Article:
Dedicated to the people struck down by COVID-19.
On Day 17 of self-isolation, for some reason I wake up thinking of William Golding’s novel The Lord of the Flies. It brilliantly explores the human struggle, which civilization covers up and denies.
Morality, law, and culture versus anarchy, bloodlust, power, amorality, selfishness, violence.
An eerie sense of déjà vu sweeps over me as I recall the beginning, where Piggy answers Ralph’s question:
“Aren’t there any grownups at all?”
“I don’t think so.”
As the mood of the country changes, turns somber even, I see people sniping at each other on social media, the strain to maintain a thin veneer of normalcy chewing along the margins.
Sometimes I feel like Piggy. Where, I ask, indeed, ARE the grownups?
Or at least a fairy godmother. Or two.
But most of time I’m clawing my way back to the surface, to a place I can call “reality”, because right now I feel as if Rod Serling is coming around the corner, saying “Welcome to the Twilight Zone“.
On top of all this, there’s another troubling aspect: The pressure to produce, to take advantage of this time to be the best you can be. For some, that’s going to work out well. It’s happened in the past. Give people respite from the daily, the ordinary – and provide the stuff of peace of mind (shelter, food, human interaction). And you get Shakespeare. Newton. Boccaccio.
Well, some people today are jumping on that bandwagon, taking advantage of this time to be productive and creative in the same vein as those geniuses, in the face of illness or even death.
Take a look at The Quarantine Diaries. Gorgeous art, heartfelt reflections of what life means.
History isn’t usually told by the bigwigs of the era, even if they are some of its main characters. Instead, it is often reconstructed from snapshots of ordinary lives. A handwritten recipe. A letter written by a soldier at the front. A drawing of a kitchen sink. One of the most famous works of academic history — “A Midwife’s Tale,” by Laurel Thatcher Ulrich — came from the diary kept by a woman living in Maine from 1785 to 1812. It won a Pulitzer Prize.
The thing is, some people need more time to get to a place where equilibrium reigns, when the shock wears off.
British author Zadie Smith also has something quite profound to say, about optimism and despair. I ponder her words – written in 2016, just after the presidential elections in the United States – and feel an instant connection, a surefire frisson of recognition.
Of course, as a child I did not realize that the life I was living was considered in any way provisional or experimental by others: I thought it was just life.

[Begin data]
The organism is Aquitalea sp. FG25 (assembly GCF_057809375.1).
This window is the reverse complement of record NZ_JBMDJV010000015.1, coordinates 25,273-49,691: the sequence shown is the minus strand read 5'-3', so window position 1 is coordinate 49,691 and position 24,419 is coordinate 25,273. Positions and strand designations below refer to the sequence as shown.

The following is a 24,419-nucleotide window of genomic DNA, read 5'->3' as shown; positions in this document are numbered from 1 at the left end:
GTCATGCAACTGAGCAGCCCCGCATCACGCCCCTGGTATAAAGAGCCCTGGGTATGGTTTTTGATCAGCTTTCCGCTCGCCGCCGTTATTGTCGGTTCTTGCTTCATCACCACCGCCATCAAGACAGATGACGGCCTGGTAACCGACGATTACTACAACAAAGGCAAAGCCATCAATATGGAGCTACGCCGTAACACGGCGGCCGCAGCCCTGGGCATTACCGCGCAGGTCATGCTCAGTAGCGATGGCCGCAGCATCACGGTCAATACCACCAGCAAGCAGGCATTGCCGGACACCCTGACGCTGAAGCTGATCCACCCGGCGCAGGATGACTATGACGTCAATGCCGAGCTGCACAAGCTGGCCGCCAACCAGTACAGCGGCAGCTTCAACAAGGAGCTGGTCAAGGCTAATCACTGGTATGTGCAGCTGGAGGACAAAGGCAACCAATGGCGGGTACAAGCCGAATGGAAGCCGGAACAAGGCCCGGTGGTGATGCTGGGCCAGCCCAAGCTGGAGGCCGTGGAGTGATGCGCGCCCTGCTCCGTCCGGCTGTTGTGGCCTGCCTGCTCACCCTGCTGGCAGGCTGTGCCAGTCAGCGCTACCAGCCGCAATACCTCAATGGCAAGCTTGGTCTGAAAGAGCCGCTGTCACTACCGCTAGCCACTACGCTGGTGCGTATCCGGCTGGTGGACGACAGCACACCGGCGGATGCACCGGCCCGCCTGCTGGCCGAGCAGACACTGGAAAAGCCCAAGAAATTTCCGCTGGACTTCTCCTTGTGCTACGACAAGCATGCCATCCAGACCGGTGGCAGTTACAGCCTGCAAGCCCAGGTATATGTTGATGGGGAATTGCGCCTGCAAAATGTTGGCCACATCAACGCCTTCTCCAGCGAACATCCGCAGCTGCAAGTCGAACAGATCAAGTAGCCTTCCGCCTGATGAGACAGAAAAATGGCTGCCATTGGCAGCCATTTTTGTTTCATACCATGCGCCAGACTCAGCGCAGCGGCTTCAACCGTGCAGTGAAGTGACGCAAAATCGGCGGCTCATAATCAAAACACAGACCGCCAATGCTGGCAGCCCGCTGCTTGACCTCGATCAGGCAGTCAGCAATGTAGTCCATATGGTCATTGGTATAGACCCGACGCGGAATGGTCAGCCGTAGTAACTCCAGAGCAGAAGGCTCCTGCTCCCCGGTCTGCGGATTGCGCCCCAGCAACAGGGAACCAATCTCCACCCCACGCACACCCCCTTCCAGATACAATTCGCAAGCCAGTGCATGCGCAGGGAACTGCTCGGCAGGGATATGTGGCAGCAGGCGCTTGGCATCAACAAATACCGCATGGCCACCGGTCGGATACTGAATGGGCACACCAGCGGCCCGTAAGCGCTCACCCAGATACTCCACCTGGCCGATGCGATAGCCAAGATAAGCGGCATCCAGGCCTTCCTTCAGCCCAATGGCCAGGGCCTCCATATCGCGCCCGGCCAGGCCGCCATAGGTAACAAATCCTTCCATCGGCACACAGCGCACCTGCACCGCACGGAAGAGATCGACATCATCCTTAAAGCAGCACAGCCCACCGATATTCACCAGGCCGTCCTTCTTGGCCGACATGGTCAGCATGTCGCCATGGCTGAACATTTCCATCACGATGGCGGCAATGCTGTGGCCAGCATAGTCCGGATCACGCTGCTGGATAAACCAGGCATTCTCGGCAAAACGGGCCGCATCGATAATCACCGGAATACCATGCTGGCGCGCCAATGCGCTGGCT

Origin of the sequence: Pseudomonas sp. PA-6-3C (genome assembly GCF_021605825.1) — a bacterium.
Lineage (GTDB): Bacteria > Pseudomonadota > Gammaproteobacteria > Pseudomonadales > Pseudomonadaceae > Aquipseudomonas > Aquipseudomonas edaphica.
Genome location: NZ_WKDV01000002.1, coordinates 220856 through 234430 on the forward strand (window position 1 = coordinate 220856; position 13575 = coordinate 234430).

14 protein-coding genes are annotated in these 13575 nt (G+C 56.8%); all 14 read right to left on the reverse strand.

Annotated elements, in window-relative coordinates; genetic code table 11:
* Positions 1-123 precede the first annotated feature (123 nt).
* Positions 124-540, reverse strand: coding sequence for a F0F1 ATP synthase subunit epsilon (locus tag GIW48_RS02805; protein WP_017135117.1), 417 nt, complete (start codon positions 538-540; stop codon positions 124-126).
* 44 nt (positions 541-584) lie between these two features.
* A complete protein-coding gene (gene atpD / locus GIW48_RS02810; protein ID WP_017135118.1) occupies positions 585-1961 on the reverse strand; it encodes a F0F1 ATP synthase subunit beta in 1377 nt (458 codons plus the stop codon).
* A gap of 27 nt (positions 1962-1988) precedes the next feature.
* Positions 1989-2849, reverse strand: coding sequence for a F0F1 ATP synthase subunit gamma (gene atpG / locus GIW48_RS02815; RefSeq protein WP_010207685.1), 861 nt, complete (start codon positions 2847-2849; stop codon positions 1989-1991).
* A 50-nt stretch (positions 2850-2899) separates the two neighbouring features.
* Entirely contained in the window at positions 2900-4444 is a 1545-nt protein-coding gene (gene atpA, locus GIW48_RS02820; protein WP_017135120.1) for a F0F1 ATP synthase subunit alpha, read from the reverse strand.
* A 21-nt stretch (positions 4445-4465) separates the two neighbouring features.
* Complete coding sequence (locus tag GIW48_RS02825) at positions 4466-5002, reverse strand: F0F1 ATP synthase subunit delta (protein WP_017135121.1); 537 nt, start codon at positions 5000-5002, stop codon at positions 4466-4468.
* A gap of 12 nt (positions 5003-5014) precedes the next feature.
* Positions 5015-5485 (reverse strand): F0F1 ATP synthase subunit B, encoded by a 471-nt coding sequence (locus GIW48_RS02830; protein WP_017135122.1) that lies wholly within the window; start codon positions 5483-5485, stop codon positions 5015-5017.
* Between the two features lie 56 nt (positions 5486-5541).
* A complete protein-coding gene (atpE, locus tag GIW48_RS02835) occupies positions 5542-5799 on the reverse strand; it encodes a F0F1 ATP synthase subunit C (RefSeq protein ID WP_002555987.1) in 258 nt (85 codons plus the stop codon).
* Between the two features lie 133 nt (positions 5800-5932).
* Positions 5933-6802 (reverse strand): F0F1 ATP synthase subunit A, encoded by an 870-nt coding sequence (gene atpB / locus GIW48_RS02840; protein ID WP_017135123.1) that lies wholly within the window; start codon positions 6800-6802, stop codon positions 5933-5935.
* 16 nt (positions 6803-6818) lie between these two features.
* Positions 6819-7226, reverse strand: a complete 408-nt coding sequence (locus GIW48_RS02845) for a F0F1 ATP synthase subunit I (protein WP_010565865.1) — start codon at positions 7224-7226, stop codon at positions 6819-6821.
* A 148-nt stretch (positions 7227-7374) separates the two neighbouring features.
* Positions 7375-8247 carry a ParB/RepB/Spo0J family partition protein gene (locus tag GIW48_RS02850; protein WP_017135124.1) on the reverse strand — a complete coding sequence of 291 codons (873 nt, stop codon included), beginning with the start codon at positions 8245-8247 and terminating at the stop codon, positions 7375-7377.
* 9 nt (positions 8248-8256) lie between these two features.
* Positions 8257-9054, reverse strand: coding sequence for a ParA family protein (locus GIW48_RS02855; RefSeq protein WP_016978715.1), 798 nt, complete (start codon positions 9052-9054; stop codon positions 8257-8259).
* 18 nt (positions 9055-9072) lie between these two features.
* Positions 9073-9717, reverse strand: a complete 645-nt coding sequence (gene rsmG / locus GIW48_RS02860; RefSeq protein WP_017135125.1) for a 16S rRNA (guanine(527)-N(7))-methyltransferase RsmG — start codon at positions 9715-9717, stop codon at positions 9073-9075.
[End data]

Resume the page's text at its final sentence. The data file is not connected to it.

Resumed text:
Yes, what we’ve lived thus far has just been life. But we’ve been sheltered, mollycoddled (one of my father’s favorite words). Destruction and upheaval have not touched us in the way faced by so many people around the world. Think of Europe, in ruins after World War II. Rationing in Britain until 1954, ironically July 4, 1954, to be exact. I could go on and on with examples.
So now life is still out there for the living. But how?
What to make of it? What do you make of it? Will it be once again what it always seemed to be, at least post WWII? Post 9/11? Again, what will you make of it? What will we all make of it?
It’s probably very true that no one lies on their deathbed wishing they’d worked harder. And that’s what I thought of when I came across this:
Behind it is a scenario that goes like this: “Hey, you’ve got all this time to really DO something. Uninterrupted time to play Newton, to write like Shakespeare. What’s the matter with you that you’re not doing that???!!!”
But … . Yes, but … .
Of course there’s a “but”.
And so, while it may feel good in the moment, it is foolish to dive into a frenzy of activity or obsess about your scholarly productivity right now. That is denial and delusion. The emotionally and spiritually sane response is to prepare to be forever changed.
The author of this piece – Aisha S. Ahmad, an assistant professor of political science at the University of Toronto – talks about three things that need to happen in the face of the vast change that’s occurring: mental shift and security and embracing a new normal. But there’s one thing she doesn’t address.
And that’s just plain mourning.
Yes, mourning. Grief. And despair. For what’s happening to us, all of us, no matter who we are or how motivated we are to keep on truckin’, exclaiming “no virus is going to bring me down”.
Well, it has. And it is. It will.
I’ve spent a lot of time thinking about what I’m feeling at this monumental point in history, when everything is happening so fast. And it really is mourning. Mourning becomes tolerable over time and the mind slowly turns to other things. I think of every obstacle I’ve faced in my life as a building block, and – when combined – all contributing to the edifice I call myself.
I am in mourning. For the sudden loss – even if temporary – of a life I was so blessed to have lived for so long, without questioning.
So I count the blessings, like valuable jewels stored away in a velvet-lined wooden box.
Science, strides in health care and nutrition, the abundance of safe food and water, the opportunity to be educated even while being female, travel – all of these things, and many more – contributed to the life I’ve led. But I realize now, more than ever, the cost of all that.
I truly hope that as we emerge from the dark tunnel of these days – and we will – that the common good, the sense of “we’re all in this boat together”, will become stronger.
That’s a major lesson to be had from all this. The common good.
Build the table so all might be fed. And build it big.
WE can be the grownups here.
Stay safe. Stay well. And stay home, if you can!
Note: Photo with headline is of sea oats, at a Florida beach.